By Claire Harlin Staff Writer
By Claire Harlin
Contractors removed an earthen dam on Sept. 29 near Del Mar Dog Beach, allowing tidal flows to make contact with the San Dieguito wetlands for the first time in many decades.
A number of community leaders and environmental experts joined together to see the ocean and river connect, bringing nutrients and fish to the wetlands and attracting birds. This almost final step in construction of the 150-acre preserve is part of a project to mitigate impacts caused by San Onofre Nuclear Generating Stations 2 and 3. Many fish are killed due to the fact that the plant uses the ocean as a cooling mechanism.
Jacqueline Winrerer, president of Friends of the San Dieguito River Valley, said she has been in Del Mar for 46 years and remembers the original mitigation around 1970.
“This is so terrific,” she said. “It’s many years in the making, and it’s not entirely the final element of the restoration, but it’s a more special one.”
Project Manager David Kay, of Southern California Edison, said he has dedicated 15 years to this project, which was agreed upon in 1991.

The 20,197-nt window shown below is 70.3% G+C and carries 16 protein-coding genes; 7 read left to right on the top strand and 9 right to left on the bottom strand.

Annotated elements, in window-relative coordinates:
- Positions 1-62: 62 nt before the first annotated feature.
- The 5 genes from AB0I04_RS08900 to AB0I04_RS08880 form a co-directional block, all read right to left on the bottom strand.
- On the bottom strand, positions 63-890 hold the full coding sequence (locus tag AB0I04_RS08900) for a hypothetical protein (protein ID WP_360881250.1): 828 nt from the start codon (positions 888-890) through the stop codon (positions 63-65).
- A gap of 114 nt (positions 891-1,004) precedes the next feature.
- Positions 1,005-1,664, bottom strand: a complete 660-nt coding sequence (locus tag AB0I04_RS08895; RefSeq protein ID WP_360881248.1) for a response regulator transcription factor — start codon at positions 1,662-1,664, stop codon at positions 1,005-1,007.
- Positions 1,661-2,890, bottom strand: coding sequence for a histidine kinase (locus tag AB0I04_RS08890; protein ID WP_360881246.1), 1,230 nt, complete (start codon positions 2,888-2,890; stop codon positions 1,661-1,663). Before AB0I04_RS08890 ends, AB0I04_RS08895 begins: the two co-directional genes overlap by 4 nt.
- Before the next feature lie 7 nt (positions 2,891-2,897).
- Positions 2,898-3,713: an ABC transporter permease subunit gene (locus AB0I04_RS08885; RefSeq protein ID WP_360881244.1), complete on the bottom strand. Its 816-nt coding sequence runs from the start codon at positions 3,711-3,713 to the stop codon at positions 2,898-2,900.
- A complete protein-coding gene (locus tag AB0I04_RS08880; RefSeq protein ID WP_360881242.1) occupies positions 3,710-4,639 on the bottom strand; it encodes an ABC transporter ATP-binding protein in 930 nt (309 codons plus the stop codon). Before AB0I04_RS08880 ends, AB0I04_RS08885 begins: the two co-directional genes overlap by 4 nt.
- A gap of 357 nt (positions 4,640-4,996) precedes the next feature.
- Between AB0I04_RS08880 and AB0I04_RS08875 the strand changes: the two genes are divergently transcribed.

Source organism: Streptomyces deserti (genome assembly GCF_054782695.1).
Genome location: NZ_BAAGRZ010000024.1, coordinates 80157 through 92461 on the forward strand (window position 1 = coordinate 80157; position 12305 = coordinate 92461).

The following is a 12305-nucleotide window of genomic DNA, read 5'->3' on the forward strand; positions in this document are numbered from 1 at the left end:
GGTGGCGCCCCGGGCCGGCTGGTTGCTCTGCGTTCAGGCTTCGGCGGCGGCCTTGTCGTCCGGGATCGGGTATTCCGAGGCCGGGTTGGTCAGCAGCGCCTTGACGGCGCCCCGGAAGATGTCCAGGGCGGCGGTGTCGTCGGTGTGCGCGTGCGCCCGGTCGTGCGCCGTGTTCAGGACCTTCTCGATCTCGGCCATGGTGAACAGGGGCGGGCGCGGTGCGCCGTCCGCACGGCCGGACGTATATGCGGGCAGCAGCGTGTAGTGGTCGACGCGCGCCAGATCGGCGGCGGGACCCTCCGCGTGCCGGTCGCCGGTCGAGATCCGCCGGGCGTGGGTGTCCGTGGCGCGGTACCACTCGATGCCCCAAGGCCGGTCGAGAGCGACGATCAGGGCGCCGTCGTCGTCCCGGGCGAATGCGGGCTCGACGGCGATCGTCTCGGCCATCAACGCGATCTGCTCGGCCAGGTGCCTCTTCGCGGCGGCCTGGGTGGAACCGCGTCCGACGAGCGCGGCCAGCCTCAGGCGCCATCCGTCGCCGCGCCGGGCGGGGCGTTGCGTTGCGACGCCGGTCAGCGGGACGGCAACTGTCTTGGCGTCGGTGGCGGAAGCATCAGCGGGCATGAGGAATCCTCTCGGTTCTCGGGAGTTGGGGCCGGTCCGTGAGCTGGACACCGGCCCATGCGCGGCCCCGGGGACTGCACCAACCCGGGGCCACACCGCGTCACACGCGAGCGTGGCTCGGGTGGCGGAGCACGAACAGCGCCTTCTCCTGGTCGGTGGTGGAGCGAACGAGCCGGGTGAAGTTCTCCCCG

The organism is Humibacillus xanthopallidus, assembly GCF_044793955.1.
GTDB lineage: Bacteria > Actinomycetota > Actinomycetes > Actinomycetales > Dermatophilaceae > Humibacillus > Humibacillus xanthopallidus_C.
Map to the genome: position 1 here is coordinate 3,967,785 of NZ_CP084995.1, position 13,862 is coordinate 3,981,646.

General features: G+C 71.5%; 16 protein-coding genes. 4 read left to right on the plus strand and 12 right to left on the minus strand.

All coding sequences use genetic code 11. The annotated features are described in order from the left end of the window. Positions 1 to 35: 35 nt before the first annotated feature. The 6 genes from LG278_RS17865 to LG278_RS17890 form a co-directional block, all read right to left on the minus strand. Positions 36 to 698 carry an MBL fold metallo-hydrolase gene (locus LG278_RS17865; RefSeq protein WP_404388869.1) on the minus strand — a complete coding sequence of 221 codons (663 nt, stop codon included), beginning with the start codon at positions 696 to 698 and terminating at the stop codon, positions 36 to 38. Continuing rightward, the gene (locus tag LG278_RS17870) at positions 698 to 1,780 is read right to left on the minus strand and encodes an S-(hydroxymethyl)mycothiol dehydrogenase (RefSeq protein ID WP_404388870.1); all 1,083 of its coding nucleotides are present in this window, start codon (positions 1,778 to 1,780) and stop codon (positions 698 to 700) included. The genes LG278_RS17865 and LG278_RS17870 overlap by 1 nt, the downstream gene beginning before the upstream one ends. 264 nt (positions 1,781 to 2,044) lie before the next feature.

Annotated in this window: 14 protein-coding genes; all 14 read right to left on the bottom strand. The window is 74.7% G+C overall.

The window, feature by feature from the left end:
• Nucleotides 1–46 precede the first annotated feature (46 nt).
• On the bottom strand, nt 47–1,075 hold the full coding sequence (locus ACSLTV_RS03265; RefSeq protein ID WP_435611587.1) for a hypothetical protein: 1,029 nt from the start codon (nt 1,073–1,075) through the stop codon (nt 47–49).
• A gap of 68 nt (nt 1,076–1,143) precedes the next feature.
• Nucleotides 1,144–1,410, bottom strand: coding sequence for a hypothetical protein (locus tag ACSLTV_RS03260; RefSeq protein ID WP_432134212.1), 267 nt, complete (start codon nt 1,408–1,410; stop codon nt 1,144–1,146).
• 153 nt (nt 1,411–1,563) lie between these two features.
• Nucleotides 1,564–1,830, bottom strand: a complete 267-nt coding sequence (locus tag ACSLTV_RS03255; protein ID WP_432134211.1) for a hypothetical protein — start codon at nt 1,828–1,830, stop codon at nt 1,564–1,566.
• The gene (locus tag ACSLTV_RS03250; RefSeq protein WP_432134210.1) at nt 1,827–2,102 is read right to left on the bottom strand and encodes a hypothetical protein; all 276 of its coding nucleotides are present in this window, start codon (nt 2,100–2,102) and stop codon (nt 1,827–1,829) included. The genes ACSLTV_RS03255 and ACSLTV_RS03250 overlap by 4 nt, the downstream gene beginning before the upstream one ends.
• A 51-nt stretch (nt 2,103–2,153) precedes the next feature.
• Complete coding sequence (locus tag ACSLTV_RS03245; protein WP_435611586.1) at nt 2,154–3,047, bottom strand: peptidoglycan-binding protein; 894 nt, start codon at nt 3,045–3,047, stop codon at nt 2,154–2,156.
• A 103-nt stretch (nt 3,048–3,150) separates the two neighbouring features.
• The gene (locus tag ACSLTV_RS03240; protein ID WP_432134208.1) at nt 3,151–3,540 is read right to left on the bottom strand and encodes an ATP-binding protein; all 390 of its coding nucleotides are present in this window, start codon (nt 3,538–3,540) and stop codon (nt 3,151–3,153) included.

“You want to get it right the first time,” he said of the many years put into this project. “You have to do a number of studies and engineering to know it will work as designed.”
A five-month dredging project began in mid-February to remove 80,000 cubic yards of sand from the San Dieguito River channel to allow for better exchange of water from the ocean and the newly restored ecosystem. During the weeks leading up to the dam removal, excavating crews and equipment visible from Highway 101 have been working to place 50,000 cubic yards of sand on the beach for replenishment.
The beach will have to be dredged again within a few years, said Kay, and the trench will also naturally shift.
Jointly funded by San Diego Gas & Electric and Southern California Edison, the project totaled about $9 million over the past 20 years.
As a giant backhoe removed the final pieces of the sandy dam around sunset, onlookers reveled as the tide flowed into the wetlands, some snapping monumental photos and others scoping out the first fish making their way into the wetlands.
“I wouldn’t have missed this for anything,” said Del Mar City Councilwoman Lee Haydu, who said she’s lived near the lagoon since the early 1980s and sees it every day. “It’s so different now that they’ve started the restoration. The lagoon is so much healthier.”